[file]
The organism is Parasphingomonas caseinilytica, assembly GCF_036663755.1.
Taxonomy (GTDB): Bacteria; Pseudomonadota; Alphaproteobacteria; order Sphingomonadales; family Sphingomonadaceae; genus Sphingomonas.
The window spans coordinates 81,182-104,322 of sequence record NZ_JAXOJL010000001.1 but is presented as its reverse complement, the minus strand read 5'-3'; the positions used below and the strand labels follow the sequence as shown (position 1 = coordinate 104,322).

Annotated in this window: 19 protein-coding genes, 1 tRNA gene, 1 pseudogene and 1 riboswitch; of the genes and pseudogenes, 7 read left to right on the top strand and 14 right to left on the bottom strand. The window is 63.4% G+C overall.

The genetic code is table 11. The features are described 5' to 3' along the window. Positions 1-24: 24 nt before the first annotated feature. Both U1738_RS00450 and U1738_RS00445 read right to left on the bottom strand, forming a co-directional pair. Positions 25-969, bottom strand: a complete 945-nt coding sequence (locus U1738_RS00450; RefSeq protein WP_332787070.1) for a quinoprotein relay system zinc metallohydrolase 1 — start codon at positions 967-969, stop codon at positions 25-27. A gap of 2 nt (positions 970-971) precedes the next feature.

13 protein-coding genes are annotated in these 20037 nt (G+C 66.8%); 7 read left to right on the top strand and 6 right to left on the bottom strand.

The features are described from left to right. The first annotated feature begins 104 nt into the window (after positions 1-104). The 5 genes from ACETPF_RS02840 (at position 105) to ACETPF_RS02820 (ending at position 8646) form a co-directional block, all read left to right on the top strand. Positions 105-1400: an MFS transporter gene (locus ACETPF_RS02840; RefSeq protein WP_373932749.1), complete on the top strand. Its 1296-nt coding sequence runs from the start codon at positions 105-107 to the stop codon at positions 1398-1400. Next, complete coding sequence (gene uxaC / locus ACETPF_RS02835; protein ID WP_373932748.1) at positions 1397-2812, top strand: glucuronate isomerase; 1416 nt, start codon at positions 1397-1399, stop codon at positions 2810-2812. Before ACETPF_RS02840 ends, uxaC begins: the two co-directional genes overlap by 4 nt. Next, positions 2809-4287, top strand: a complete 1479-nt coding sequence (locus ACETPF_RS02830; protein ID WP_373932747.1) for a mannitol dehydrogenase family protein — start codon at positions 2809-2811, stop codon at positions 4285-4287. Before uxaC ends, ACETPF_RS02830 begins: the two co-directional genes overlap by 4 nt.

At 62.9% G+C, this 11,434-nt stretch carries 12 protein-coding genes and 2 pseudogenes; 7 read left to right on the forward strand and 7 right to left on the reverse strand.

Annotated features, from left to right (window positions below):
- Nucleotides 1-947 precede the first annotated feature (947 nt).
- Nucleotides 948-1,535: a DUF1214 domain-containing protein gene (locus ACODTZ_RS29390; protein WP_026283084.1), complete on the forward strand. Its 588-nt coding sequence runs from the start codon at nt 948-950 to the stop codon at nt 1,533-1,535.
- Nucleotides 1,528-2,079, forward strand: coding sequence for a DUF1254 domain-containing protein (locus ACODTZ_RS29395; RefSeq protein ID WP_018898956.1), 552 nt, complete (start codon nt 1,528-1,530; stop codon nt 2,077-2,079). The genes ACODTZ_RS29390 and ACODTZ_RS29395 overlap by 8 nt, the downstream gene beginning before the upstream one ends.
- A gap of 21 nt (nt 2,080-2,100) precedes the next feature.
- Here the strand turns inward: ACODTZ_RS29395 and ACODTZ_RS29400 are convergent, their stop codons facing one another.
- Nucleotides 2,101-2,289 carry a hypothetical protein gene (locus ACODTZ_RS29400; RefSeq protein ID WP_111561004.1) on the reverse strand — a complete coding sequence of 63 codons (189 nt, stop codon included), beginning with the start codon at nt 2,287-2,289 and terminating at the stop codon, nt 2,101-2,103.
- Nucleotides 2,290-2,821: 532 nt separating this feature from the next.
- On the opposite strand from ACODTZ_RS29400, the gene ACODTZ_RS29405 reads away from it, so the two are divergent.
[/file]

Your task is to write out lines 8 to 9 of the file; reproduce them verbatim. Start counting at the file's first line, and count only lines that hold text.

At 62.9% G+C, this 11,434-nt stretch carries 12 protein-coding genes and 2 pseudogenes; 7 read left to right on the forward strand and 7 right to left on the reverse strand.

Annotated features, from left to right (window positions below):